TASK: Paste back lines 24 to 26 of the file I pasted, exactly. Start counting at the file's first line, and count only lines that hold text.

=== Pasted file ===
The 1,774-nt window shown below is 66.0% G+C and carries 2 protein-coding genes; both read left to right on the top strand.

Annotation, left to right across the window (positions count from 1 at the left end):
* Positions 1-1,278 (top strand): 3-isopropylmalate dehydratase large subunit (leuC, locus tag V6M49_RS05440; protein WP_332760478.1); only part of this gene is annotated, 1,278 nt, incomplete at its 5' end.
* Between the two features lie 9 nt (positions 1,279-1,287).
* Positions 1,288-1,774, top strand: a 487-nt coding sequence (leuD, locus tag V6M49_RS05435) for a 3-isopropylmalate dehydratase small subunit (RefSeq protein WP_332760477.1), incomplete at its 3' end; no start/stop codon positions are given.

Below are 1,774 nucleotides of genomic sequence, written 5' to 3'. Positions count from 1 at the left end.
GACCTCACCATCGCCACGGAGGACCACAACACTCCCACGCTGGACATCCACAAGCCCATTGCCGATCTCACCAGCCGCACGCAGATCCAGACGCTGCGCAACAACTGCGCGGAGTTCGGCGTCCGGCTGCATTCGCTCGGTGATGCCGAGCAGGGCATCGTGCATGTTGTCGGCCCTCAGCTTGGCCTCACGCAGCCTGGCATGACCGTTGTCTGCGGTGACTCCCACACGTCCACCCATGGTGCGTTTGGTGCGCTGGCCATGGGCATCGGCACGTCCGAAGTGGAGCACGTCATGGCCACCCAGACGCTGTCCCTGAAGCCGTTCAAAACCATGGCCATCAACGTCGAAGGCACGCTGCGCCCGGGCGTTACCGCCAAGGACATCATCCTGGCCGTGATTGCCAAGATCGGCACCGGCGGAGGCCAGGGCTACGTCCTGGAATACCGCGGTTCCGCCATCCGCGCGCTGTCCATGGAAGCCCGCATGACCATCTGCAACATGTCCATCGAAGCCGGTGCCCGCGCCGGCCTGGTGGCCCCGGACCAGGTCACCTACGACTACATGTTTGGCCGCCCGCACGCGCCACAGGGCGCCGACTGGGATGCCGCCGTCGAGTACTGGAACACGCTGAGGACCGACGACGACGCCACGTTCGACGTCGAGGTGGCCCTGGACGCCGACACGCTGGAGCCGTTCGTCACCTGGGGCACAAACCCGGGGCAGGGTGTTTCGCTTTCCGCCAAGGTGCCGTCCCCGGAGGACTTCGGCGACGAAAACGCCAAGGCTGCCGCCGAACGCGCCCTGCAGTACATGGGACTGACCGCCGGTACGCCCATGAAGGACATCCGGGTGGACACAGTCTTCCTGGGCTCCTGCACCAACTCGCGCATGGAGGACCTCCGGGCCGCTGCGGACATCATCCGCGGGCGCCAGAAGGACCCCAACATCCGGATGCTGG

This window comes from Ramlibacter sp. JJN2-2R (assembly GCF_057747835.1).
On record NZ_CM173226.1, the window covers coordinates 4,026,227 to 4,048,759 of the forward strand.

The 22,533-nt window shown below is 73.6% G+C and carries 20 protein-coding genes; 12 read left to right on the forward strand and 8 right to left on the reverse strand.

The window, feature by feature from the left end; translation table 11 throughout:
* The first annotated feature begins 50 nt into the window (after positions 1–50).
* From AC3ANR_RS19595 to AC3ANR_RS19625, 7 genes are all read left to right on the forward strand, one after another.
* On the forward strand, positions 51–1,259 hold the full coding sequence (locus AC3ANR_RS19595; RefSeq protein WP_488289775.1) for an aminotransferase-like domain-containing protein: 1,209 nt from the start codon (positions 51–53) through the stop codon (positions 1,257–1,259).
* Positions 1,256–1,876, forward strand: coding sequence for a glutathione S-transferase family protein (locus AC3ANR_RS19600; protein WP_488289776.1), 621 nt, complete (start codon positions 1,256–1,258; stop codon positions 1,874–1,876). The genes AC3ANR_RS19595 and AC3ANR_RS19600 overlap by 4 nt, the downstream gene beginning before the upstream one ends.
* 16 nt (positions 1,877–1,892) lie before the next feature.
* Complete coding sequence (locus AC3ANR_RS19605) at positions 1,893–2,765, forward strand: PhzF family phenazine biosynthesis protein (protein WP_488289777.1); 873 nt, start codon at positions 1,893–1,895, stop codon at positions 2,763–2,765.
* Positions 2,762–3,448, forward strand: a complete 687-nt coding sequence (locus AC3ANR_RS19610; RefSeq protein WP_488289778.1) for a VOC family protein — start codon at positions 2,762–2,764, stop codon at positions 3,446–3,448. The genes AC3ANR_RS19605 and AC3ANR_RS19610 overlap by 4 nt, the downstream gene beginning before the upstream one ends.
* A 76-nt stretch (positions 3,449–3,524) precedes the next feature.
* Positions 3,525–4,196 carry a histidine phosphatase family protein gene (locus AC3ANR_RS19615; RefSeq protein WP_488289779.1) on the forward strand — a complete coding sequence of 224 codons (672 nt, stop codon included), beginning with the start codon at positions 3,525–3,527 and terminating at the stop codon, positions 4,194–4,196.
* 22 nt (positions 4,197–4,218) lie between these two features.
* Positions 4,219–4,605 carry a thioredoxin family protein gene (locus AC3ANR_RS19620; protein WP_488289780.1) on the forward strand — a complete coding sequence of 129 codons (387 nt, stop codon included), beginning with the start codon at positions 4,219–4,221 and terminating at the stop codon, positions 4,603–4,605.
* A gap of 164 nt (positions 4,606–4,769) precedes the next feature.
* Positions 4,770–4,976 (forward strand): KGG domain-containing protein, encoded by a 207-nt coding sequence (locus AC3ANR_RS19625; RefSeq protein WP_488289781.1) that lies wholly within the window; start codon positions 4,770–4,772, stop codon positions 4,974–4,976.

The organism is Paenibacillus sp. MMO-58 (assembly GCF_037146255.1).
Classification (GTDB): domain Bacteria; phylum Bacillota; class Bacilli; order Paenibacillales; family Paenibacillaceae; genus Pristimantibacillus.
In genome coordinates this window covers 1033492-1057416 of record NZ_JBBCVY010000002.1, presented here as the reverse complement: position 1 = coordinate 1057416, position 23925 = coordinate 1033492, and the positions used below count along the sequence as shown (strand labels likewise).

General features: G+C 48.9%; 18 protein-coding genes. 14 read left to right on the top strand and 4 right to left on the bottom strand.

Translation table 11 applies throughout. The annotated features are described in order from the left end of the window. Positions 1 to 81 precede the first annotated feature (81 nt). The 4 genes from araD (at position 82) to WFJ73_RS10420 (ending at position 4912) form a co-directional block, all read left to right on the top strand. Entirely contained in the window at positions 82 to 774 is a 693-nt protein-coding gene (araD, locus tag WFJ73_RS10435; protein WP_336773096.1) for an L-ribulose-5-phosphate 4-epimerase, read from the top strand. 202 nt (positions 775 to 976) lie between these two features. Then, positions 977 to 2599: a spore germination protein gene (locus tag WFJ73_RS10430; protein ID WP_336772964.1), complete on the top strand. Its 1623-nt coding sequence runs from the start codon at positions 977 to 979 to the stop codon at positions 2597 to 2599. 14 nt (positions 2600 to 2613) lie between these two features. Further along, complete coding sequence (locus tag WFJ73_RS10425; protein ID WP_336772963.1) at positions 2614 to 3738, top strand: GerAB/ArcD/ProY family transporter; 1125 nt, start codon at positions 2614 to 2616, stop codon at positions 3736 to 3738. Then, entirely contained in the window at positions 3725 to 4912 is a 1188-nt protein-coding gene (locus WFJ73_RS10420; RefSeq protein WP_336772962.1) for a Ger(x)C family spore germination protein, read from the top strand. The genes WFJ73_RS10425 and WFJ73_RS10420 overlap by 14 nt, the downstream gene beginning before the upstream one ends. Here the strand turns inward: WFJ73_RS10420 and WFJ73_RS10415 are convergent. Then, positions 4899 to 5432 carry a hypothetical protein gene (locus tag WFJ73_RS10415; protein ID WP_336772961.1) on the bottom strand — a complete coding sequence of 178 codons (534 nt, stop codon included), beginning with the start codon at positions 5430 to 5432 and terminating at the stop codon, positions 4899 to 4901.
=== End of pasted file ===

* Positions 4,770–4,976 (forward strand): KGG domain-containing protein, encoded by a 207-nt coding sequence (locus AC3ANR_RS19625; RefSeq protein WP_488289781.1) that lies wholly within the window; start codon positions 4,770–4,772, stop codon positions 4,974–4,976.

The organism is Paenibacillus sp. MMO-58 (assembly GCF_037146255.1).
Classification (GTDB): domain Bacteria; phylum Bacillota; class Bacilli; order Paenibacillales; family Paenibacillaceae; genus Pristimantibacillus.